For each episode of Child Safety Source, we sit down with a person who strives to improve water safety. Today, we’re chatting with Kathleen Wilson. She is the founder and owner of SwimCalm, an innovative program that teaches adults who have a fear of water how to swim.

As we’ve discussed previously on the Life Saver Pool Fence blog, you’re never too old for swimming lessons. Kathleen Wilson’s life-altering program combines the mental and physical elements of fear. Her goal is to prove to her students that the water is a friendly, comforting medium. Therefore, it is well within a student’s capacity to learn how to be comfortable in any depth of water and swim. The program enjoys an extremely high rate of success among its graduates due to its premise of healing fear rather than simply managing fear.

You can learn more in our full video interview:

Learning More About Kathleen Wilson

As you saw in the video, Kathleen Wilson knows water safety. For some more background, Wilson is an internationally recognized marathon swimmer. In addition to her organization, she teaches and coaches aquatics at the Medical University of South Carolina’s Student Wellness Center.

Kathleen was enshrined into the South Carolina Athletic Hall of Fame in May of 2018. When not in the water, she is a conservatory-trained professional harpist and has been principal harpist with the Charleston Symphony since 1987. These are just a few of her many accomplishments. Truly, Kathleen Wilson is an absolute talent.

What is SwimCalm?

Now let’s take a brief look at Kathleen Wilson’s organization, SwimCalm. First and foremost, SwimCalm serves an underserved segment of the population. As mentioned earlier, SwimCalm is dedicated to serving the high percentage of adults who experience anywhere from some fear to a profound level of fear of the water.  The organization teaches these adults about the water’s properties while also teaches them how to feel safe in the water. According to its website, SwimCalm classes are vastly different from traditional swimming lessons. Classes are small, so students can control the pace of instruction.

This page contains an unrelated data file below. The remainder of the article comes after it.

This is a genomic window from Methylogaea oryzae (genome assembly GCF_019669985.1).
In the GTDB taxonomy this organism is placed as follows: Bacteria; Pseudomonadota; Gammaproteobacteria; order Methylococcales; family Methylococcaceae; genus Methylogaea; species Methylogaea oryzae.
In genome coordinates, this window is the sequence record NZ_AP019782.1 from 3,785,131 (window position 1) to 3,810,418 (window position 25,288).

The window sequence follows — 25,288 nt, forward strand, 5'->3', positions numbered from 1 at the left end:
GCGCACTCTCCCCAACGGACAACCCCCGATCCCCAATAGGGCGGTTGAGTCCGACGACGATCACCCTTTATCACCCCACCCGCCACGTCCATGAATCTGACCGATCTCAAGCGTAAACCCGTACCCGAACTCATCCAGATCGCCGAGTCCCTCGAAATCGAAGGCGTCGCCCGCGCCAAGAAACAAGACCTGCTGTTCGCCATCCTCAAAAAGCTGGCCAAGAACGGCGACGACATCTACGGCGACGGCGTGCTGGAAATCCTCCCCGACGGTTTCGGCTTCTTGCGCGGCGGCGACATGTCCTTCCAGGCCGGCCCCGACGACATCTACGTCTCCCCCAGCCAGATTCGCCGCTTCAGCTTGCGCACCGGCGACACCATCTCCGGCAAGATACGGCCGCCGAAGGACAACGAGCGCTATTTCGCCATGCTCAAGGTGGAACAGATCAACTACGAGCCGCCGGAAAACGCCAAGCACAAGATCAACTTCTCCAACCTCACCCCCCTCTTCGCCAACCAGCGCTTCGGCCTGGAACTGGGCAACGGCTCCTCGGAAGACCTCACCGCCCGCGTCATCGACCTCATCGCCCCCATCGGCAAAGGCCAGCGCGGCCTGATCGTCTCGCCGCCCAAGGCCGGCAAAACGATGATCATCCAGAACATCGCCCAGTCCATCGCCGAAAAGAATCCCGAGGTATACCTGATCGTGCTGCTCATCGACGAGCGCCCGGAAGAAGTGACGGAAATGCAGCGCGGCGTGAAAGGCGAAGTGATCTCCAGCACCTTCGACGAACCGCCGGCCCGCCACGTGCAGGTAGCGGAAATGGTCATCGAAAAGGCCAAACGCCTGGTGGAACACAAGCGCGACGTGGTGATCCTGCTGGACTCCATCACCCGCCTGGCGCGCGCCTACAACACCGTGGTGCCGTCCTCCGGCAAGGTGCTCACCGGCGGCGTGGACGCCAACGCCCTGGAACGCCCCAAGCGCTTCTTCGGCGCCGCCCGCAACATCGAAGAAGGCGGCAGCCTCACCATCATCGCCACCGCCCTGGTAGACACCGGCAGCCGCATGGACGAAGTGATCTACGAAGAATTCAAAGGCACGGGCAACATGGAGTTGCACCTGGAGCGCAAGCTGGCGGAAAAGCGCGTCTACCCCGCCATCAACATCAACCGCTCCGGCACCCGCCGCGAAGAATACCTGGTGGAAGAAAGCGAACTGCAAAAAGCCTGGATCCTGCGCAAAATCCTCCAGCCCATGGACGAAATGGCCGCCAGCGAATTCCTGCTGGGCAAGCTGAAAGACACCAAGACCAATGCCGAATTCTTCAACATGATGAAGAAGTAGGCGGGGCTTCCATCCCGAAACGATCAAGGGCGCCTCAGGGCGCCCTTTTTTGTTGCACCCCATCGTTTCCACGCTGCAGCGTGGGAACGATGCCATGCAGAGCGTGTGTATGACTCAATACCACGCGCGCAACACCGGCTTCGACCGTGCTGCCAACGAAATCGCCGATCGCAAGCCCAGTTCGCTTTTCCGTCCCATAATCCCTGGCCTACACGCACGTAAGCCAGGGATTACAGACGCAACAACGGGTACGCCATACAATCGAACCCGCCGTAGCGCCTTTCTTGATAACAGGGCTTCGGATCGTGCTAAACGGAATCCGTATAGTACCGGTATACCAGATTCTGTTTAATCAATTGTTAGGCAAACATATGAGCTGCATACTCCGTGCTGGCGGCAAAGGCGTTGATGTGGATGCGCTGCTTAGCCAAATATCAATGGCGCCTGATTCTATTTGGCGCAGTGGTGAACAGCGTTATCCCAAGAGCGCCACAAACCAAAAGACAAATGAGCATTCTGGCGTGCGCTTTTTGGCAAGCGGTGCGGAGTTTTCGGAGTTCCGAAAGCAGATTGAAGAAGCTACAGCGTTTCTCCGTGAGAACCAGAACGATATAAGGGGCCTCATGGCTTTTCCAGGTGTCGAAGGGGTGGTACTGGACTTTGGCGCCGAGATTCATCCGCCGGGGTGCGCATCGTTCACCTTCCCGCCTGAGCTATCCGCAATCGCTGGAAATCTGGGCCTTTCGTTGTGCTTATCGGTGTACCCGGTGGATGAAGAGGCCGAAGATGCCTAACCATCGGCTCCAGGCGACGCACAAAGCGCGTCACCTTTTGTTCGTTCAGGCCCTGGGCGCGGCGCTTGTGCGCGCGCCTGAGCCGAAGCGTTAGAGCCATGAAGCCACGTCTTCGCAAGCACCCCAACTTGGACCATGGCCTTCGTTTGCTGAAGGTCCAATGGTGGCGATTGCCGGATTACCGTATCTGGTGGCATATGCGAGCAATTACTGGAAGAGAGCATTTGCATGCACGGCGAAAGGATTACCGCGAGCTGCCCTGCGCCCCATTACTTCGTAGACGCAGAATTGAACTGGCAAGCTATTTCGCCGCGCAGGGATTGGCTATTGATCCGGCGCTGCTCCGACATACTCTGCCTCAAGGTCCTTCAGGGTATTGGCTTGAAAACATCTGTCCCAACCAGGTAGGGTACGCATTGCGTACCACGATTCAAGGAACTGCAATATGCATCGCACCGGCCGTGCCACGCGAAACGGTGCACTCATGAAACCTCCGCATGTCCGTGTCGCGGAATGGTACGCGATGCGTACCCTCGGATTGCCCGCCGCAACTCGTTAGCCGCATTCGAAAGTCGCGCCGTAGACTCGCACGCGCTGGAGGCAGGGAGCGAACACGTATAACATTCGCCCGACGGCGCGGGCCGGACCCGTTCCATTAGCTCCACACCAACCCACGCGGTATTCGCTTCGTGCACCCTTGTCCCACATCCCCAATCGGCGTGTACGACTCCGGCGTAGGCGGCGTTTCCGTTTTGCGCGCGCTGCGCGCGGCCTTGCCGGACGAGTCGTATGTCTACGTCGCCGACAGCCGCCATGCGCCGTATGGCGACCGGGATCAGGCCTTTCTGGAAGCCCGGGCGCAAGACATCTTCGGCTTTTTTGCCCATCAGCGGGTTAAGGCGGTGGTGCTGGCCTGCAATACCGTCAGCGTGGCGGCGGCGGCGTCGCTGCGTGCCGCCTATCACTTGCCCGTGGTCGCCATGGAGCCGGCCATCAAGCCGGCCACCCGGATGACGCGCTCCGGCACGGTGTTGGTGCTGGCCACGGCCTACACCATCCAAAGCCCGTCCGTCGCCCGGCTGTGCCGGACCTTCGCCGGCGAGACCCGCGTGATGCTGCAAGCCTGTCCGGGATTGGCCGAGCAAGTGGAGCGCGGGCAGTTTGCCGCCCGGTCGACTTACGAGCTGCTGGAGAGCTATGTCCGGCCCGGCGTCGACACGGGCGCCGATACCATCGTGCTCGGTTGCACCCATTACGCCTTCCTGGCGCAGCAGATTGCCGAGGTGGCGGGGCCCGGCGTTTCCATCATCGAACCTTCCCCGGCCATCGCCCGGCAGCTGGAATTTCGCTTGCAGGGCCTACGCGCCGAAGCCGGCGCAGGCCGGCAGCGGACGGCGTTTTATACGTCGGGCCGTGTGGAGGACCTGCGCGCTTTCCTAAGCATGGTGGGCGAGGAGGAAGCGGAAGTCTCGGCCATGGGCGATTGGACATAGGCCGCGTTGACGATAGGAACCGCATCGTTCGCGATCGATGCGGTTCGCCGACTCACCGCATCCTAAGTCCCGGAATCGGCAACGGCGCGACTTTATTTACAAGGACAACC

To learn more about Kathleen’s organization, visit

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Below is a direct transcript of the Child Safety Source interview with Kathleen Wilson from September 17th, 2018:


Episode 41- Kathleen Wilson

Eric Lupton: We’re on the Internet, just like that. It’s magical.

Kathleen Wilson: It sure is. Well, good morning.

Eric: Good morning, how you doing?

Kathleen: I’m great.

Eric: Awesome. So, I’m glad that we have you here to talk to you today. I know Richard Kaufman talked to you and he’s a good friend of mine and he started the drowning warrior’s podcast. And I told him once that anybody that he thinks is worth talking to, I definitely want to as well. So, I know that you’re doing great work and you’re doing great things with Swim Calm and I wanted to get to know a little bit more about that. So, can you tell me a little bit more about what is Swim Calm what do you guys do?

Kathleen: Swim Calm is a specially designed program to teach adults with profound fear of water how to swim. And we find that, first of all it’s epidemic, adults with fear of water. And secondly, they come to me, the typical story is a grandmother who now has grandchildren and she’s not allowed to take care of the grandchildren because there’s a pool in the backyard and if something happened she can’t go in to save them.

I also get a lot of people who say you know this has been on my bucket list, I had a really bad experience when I was a little kid. And it’s amazing what one bad ocean undertow will do or one dunking, inappropriate dunking in a pool. It costs people decades of their lives. So, I get a lot of sad stories, mad stories, glad stories, but nevertheless they’re happy to come to me.